Employment law Top 10 of 2015

Posted by Max Craft on
How will employers and HR professionals remember 2015? The year the new Government decided to step back from Employment law and take a break from changing it? Or the year that the law on holiday pay was clarified definitively? Perhaps not, although there have been tiny steps in the right direction. At the end of 2015, we look back and pick out our top ten most important cases and legislation. This year, our countdown comes in the form of TV's much-loved (or otherwise) "Christmas Specials"…

Mock the Week

It sounds more appropriate for a Mock the Week round of "Arguments you'd never hear in court" than an Employment law case. At number ten is the claim by a lady in Bulgaria that her electricity supplier indirectly discriminated against her because of the height of its electricity meters [1]. She lived in an area, populated mostly by people of Roma origin, where the electricity company had set all meters 6m high, because they were regularly tampered with and illegal connections were made to the network. In other areas the meters were 1.7m high, allowing people to check electricity usage. She succeeded in the European Court of Justice (ECJ), which ruled that, although she was not of Roma origin, she had suffered less favourable treatment because the policy was based on ethnic origin. This means the Equality Act 2010 is potentially wrongly implementing EU law. For an indirect (as opposed to direct) discrimination claim under the Act, the claimant must actually have the 'protected characteristic' and cannot rely on simply being 'associated' with it. And the next round is called: "Issues unlikely to be resolved by the Government…"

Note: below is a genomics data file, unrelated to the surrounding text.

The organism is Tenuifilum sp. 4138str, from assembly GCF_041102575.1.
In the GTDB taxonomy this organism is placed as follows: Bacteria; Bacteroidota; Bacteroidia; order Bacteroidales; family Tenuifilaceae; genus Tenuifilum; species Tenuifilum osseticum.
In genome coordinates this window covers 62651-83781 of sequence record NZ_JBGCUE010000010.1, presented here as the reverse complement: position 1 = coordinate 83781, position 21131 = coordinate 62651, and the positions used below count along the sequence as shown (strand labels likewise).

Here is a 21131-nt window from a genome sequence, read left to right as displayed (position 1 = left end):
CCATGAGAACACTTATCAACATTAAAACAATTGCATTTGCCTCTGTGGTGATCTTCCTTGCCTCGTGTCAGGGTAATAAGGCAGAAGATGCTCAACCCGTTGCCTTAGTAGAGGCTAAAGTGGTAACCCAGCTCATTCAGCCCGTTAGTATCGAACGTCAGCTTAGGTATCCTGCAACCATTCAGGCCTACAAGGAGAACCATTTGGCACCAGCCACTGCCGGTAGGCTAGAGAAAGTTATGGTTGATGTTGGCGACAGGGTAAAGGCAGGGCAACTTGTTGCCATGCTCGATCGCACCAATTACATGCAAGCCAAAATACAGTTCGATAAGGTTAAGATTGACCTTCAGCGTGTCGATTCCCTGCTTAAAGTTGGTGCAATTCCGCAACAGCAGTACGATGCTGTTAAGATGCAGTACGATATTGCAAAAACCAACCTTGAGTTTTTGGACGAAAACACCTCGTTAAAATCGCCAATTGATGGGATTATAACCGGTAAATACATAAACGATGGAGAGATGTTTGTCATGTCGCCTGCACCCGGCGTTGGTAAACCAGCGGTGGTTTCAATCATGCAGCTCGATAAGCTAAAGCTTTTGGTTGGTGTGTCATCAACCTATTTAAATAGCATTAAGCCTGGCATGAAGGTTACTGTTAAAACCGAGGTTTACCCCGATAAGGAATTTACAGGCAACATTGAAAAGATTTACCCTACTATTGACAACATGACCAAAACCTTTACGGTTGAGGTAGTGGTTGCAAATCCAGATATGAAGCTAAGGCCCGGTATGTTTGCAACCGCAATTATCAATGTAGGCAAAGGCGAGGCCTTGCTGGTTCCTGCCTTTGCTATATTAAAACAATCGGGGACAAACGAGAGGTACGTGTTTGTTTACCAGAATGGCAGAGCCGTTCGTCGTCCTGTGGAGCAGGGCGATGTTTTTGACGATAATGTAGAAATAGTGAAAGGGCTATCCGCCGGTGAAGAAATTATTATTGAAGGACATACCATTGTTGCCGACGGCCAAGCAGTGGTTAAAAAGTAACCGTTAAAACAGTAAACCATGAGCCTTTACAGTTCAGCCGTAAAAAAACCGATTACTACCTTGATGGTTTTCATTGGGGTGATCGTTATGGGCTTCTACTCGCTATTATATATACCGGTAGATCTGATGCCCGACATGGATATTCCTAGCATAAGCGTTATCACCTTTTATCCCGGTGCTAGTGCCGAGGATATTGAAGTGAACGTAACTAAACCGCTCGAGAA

One Foot in the Grave

At number nine is the whistleblowing case of Chesterton [2] which may be the first nail in the coffin for the 'public interest' test introduced in 2013. The law was changed to prevent whistleblowing cases being based on breach of an individual's employment contract. The person making the 'qualifying disclosure' must now have a reasonable belief that it is 'in the public interest'. Mr Nurmohamed was a senior manager who believed that his employer's accounts were being manipulated, which adversely affected his commission income. He challenged this, and was dismissed. The Employment Appeal Tribunal (EAT) accepted that, because the allegations affected not just Mr Nurmohamed, but also 100 other managers, his disclosure could be 'in the public interest' even if it concerned a small section of the public. The finding of automatically unfair dismissal was upheld. In another case, an issue affecting just 4 employees[3] was found to be 'in the public interest'. Has the new test been all but buried? Chesterton goes before the Court of Appeal in October 2016.

My Family